“I should hasten to add that I left CIA in 1987 -- nearly 25 years ago -- and I have absolutely no concrete personal knowledge whatsoever about this. But my instincts tell me the claim is highly improbable.”
Next, Jeff Stein very gently confronts Fuller with the fact that according to the memoir and related media coverage Gulen obtained his US residence permit with his (Fuller’s) help, and Fuller denies it and says that’s ‘wrong,’:
“What I did do,” Fuller explained, “was write a letter to the FBI in early 2006 …at a time when Gulen's enemies were pressing for his extradition to Turkey from the U.S. In the post 9/11 environment, they began spreading the word that he was a dangerous radical. In my statement to the FBI I offered my views…that I did not believe he posed a security threat of any kind to the U.S. I still believe that today, as do a large body of scholars on contemporary Islam.”
First of all, there have been tens if not hundreds of articles establishing Graham Fuller as one of Gulen’s official references to the court for his residency, you can view some of these here, here, here. This quote comes from Foreign Policy Journal:
Fethullah Gulen became a green card holder despite serious opposition from FBI and from Homeland Security Department. Former CIA officers (formally and informally) such as Graham Fuller and Morton Abromovitz were some of the prominent references in Gulen's green card application.
Next is the question of why. Why and in what capacity has Fuller been this active, this supportive, of Gulen? I am talking about this voluntary ‘I wrote a letter to the FBI on Gulen’ line:
…was write a letter to the FBI in early 2006 …at a time when Gulen's enemies were pressing for his extradition to Turkey from the U.S. In the post 9/11 environment, they began spreading the word that he was a dangerous radical. In my statement to the FBI I offered my views…that I did not believe he posed a security threat of any kind to the U.S. I still believe that today, as do a large body of scholars on contemporary Islam.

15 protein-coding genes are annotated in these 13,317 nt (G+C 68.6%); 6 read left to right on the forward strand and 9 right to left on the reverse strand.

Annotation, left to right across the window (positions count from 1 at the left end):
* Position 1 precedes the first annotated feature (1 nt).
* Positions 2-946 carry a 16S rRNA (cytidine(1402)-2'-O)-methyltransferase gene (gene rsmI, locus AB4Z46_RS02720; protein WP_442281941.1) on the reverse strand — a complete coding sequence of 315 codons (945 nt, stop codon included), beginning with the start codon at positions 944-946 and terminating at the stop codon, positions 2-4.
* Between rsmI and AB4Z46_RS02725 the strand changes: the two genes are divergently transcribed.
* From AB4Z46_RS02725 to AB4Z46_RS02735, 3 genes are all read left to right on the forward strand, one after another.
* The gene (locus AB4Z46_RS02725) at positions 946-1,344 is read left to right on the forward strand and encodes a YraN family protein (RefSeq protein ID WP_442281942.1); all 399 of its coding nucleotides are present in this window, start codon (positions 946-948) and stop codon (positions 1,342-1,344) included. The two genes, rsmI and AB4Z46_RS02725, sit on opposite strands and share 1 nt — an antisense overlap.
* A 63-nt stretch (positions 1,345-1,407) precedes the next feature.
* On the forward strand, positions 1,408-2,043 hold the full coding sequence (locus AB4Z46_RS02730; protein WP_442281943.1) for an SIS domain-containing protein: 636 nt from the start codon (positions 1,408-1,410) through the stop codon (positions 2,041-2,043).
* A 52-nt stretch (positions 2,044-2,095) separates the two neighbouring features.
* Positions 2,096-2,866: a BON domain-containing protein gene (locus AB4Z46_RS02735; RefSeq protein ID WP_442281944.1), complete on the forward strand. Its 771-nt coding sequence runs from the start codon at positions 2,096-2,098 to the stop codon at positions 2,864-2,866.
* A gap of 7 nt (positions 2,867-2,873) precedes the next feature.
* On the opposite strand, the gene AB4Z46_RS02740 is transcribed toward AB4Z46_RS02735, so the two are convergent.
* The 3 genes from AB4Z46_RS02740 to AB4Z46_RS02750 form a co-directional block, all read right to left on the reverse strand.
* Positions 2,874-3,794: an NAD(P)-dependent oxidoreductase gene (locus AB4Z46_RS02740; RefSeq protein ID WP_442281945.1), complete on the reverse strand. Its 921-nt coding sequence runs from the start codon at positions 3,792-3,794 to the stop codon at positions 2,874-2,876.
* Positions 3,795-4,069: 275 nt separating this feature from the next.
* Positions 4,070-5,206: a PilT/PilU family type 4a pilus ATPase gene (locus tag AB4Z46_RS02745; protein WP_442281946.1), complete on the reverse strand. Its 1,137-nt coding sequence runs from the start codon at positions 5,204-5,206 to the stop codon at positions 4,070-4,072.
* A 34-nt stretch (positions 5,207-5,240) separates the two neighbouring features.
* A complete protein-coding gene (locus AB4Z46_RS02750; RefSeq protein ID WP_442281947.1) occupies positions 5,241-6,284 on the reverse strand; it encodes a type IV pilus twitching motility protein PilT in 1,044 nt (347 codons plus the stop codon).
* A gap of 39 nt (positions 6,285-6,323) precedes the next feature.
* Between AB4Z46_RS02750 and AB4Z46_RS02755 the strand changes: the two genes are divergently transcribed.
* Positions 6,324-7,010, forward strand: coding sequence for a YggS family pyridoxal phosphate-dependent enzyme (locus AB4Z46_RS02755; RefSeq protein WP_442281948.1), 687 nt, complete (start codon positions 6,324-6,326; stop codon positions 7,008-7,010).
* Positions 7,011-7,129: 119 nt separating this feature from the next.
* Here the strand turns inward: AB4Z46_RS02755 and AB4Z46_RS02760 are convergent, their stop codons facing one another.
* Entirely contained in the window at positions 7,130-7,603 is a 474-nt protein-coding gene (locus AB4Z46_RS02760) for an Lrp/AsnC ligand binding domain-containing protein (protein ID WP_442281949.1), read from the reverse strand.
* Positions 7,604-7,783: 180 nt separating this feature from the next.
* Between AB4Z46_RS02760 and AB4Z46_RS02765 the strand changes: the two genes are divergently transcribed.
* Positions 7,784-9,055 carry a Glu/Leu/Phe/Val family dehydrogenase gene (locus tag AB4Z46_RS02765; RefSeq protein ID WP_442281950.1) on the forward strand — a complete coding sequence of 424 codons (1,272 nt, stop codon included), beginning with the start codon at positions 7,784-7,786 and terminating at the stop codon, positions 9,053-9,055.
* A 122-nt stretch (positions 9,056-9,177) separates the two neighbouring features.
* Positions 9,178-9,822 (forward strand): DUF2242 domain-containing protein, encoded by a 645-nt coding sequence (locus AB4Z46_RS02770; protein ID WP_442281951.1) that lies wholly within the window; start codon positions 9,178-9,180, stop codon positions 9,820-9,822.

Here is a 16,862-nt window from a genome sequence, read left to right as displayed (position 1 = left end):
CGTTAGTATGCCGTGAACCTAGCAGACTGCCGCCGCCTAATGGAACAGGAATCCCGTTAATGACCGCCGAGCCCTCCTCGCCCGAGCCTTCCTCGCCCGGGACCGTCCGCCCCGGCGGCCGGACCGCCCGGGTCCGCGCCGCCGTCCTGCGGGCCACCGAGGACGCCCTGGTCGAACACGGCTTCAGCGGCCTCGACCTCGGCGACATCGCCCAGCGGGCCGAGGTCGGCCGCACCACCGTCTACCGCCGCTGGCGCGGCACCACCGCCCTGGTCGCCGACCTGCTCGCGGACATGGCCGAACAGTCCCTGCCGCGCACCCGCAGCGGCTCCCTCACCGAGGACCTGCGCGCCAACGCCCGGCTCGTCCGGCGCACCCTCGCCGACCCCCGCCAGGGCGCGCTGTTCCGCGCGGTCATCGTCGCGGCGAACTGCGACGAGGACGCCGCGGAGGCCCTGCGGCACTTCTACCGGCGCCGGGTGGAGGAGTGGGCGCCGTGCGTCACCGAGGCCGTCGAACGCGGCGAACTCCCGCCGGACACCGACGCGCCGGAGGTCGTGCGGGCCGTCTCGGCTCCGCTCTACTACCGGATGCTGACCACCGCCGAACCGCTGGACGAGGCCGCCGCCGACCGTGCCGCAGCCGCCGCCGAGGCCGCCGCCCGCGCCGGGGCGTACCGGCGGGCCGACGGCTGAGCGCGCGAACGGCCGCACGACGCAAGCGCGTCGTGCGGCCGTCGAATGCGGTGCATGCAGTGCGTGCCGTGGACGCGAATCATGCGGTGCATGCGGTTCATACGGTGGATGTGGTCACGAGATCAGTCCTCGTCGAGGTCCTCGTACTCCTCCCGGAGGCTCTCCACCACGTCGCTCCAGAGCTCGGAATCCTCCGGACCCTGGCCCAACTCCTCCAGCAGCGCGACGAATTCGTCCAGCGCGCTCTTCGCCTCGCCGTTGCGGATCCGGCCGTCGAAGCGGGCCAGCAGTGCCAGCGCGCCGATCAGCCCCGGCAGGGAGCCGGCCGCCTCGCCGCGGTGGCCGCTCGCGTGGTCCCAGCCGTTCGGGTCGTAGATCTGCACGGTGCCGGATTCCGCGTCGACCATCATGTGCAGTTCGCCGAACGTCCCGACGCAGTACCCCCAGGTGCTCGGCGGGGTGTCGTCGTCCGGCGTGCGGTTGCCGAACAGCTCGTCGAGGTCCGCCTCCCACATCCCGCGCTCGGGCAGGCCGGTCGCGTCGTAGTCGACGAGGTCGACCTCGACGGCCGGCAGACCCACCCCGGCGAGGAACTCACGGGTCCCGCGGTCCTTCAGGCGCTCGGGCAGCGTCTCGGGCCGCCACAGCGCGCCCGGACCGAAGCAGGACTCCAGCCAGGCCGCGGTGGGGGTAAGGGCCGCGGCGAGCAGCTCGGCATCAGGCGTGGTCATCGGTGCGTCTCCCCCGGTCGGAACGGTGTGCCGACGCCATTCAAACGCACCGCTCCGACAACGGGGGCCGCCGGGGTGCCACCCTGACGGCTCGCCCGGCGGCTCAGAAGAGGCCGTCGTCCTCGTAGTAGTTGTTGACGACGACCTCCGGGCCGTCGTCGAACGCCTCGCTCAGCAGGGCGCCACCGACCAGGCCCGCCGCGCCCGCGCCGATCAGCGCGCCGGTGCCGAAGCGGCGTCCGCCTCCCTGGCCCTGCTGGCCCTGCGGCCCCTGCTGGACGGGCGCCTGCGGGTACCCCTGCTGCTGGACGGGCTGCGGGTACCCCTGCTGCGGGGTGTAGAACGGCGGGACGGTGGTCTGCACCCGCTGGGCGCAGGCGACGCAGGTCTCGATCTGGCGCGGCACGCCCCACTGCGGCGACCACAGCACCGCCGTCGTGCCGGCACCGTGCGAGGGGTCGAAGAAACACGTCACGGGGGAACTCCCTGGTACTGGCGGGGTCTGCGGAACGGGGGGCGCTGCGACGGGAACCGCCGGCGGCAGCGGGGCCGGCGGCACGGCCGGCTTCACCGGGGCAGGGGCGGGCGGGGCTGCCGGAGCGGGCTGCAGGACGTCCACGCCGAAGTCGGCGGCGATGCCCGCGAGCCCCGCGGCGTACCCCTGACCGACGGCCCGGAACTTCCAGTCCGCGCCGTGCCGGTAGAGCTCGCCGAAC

And Stein let that slide?! I’d quickly ask: ‘how often do you write to the FBI on people you think have been unfairly targeted or treated by them?!’
Last but not least on Graham Fuller is my own on-the-record, more accurately, on-the-album, naming of individuals implicated (criminally) in my case, thus protected via invocation of the State Secrets Privilege:
Coinciding with the publication of the first article in a series in Britain’s Sunday Times covering some of her allegations, former FBI translator Sibel Edmonds posts a gallery of 18 photos of people and three images of question marks on her website, justacitizen.com The 21 images are divided into three groups, and the page is titled “State Secrets Privilege Gallery.”… “The third group includes people who all appear to work at think tanks—primarily WINEP, the Washington Institute for Near East Policy”: Graham E. Fuller—RAND Corporation, David Makovsky—WINEP, Alan Makovsky—WINEP, ? (box with question mark), ? (box with question mark), Yusuf Turani (president-in-exile, Turkestan), Professor Sabri Sayari (Georgetown, WINEP), and Mehmet Eymur (former head of the Turkish intelligence agency MIT).
I am going to leave you with the following excerpts from my interview with Phil Giraldi for the Am Con Magazine in 2009, on Gulen, CIA Central Asia operations & the use of Islam and Mujahideen there-1997-2001, [All emphasis mine]:
GIRALDI: You also have information on al-Qaeda, specifically al-Qaeda in Central Asia and Bosnia. You were privy to conversations that suggested the CIA was supporting al-Qaeda in central Asia and the Balkans, training people to get money, get weapons, and this contact continued until 9/11…
EDMONDS: I don’t know if it was CIA. There were certain forces in the U.S. government who worked with the Turkish paramilitary groups, including Abdullah Çatli’s group, Fethullah Gülen.
GIRALDI: Well, that could be either Joint Special Operations Command or CIA.
EDMONDS: Maybe in a lot of cases when they said State Department, they meant CIA?
GIRALDI: When they said State Department, they probably meant CIA.
EDMONDS: Okay. So these conversations, between 1997 and 2001, had to do with a Central Asia operation that involved bin Laden. Not once did anybody use the word “al-Qaeda.” It was always “mujahideen,” always “bin Laden” and, in fact, not “bin Laden” but “bin Ladens” plural. There were several bin Ladens who were going on private jets to Azerbaijan and Tajikistan. The Turkish ambassador in Azerbaijan worked with them.
There were bin Ladens, with the help of Pakistanis or Saudis, under our management. Marc Grossman was leading it, 100 percent, bringing people from East Turkestan into Kyrgyzstan, from Kyrgyzstan to Azerbaijan, from Azerbaijan some of them were being channeled to Chechnya, some of them were being channeled to Bosnia. From Turkey, they were putting all these bin Ladens on NATO planes. People and weapons went one way, drugs came back.
GIRALDI: Was the U.S. government aware of this circular deal?
EDMONDS: 100 percent. A lot of the drugs were going to Belgium on NATO planes. After that, they went to the UK, and a lot came to the U.S. via military planes to distribution centers in Chicago and Paterson, New Jersey. Turkish diplomats who would never be searched were coming with suitcases of heroin.